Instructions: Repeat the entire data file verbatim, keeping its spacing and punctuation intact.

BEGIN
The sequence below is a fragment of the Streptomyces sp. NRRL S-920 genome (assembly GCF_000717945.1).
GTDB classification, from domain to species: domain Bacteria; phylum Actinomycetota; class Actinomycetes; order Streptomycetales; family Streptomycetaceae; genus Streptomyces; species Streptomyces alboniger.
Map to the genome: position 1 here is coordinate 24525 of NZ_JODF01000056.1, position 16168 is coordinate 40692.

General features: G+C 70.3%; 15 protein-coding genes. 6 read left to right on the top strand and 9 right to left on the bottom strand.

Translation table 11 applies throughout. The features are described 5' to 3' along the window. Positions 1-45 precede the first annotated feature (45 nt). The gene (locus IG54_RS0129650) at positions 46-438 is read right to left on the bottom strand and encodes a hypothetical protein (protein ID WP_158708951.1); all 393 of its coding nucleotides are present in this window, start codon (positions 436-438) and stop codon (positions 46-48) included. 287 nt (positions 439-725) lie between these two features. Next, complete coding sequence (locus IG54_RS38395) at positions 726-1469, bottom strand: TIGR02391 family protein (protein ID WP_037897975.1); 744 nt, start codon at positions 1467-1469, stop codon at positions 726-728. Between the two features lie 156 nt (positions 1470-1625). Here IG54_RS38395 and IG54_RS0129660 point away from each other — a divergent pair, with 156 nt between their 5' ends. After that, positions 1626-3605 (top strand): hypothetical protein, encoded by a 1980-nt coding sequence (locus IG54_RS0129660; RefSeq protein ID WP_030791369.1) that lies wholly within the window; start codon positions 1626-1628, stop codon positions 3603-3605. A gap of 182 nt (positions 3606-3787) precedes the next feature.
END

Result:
The sequence below is a fragment of the Streptomyces sp. NRRL S-920 genome (assembly GCF_000717945.1).
GTDB classification, from domain to species: domain Bacteria; phylum Actinomycetota; class Actinomycetes; order Streptomycetales; family Streptomycetaceae; genus Streptomyces; species Streptomyces alboniger.
Map to the genome: position 1 here is coordinate 24525 of NZ_JODF01000056.1, position 16168 is coordinate 40692.

General features: G+C 70.3%; 15 protein-coding genes. 6 read left to right on the top strand and 9 right to left on the bottom strand.

Translation table 11 applies throughout. The features are described 5' to 3' along the window. Positions 1-45 precede the first annotated feature (45 nt). The gene (locus IG54_RS0129650) at positions 46-438 is read right to left on the bottom strand and encodes a hypothetical protein (protein ID WP_158708951.1); all 393 of its coding nucleotides are present in this window, start codon (positions 436-438) and stop codon (positions 46-48) included. 287 nt (positions 439-725) lie between these two features. Next, complete coding sequence (locus IG54_RS38395) at positions 726-1469, bottom strand: TIGR02391 family protein (protein ID WP_037897975.1); 744 nt, start codon at positions 1467-1469, stop codon at positions 726-728. Between the two features lie 156 nt (positions 1470-1625). Here IG54_RS38395 and IG54_RS0129660 point away from each other — a divergent pair, with 156 nt between their 5' ends. After that, positions 1626-3605 (top strand): hypothetical protein, encoded by a 1980-nt coding sequence (locus IG54_RS0129660; RefSeq protein ID WP_030791369.1) that lies wholly within the window; start codon positions 1626-1628, stop codon positions 3603-3605. A gap of 182 nt (positions 3606-3787) precedes the next feature.